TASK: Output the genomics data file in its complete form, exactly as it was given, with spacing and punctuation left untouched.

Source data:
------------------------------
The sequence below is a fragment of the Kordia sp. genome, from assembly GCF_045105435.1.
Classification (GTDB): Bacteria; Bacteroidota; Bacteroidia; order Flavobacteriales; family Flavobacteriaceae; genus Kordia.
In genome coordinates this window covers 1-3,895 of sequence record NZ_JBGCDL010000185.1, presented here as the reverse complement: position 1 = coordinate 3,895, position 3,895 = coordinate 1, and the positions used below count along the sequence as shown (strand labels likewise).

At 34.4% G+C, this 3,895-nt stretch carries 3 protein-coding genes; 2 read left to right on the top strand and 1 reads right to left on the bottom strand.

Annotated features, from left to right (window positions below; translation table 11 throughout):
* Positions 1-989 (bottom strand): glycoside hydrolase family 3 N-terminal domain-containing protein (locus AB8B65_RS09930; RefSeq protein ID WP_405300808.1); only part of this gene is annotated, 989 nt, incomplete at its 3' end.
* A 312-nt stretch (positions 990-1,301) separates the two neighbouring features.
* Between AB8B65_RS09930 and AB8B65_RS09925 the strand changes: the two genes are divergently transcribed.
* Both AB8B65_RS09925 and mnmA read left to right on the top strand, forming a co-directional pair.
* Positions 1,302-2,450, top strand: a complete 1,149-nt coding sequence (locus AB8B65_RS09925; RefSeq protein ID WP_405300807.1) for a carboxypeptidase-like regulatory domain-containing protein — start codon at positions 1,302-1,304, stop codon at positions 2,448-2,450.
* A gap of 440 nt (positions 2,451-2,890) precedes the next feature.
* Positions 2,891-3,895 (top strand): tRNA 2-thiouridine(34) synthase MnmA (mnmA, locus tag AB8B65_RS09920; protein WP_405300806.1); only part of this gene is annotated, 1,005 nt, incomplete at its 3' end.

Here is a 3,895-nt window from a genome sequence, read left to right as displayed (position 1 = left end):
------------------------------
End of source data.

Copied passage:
The sequence below is a fragment of the Kordia sp. genome, from assembly GCF_045105435.1.
Classification (GTDB): Bacteria; Bacteroidota; Bacteroidia; order Flavobacteriales; family Flavobacteriaceae; genus Kordia.
In genome coordinates this window covers 1-3,895 of sequence record NZ_JBGCDL010000185.1, presented here as the reverse complement: position 1 = coordinate 3,895, position 3,895 = coordinate 1, and the positions used below count along the sequence as shown (strand labels likewise).

At 34.4% G+C, this 3,895-nt stretch carries 3 protein-coding genes; 2 read left to right on the top strand and 1 reads right to left on the bottom strand.

Annotated features, from left to right (window positions below; translation table 11 throughout):
* Positions 1-989 (bottom strand): glycoside hydrolase family 3 N-terminal domain-containing protein (locus AB8B65_RS09930; RefSeq protein ID WP_405300808.1); only part of this gene is annotated, 989 nt, incomplete at its 3' end.
* A 312-nt stretch (positions 990-1,301) separates the two neighbouring features.
* Between AB8B65_RS09930 and AB8B65_RS09925 the strand changes: the two genes are divergently transcribed.
* Both AB8B65_RS09925 and mnmA read left to right on the top strand, forming a co-directional pair.
* Positions 1,302-2,450, top strand: a complete 1,149-nt coding sequence (locus AB8B65_RS09925; RefSeq protein ID WP_405300807.1) for a carboxypeptidase-like regulatory domain-containing protein — start codon at positions 1,302-1,304, stop codon at positions 2,448-2,450.
* A gap of 440 nt (positions 2,451-2,890) precedes the next feature.
* Positions 2,891-3,895 (top strand): tRNA 2-thiouridine(34) synthase MnmA (mnmA, locus tag AB8B65_RS09920; protein WP_405300806.1); only part of this gene is annotated, 1,005 nt, incomplete at its 3' end.

Here is a 3,895-nt window from a genome sequence, read left to right as displayed (position 1 = left end):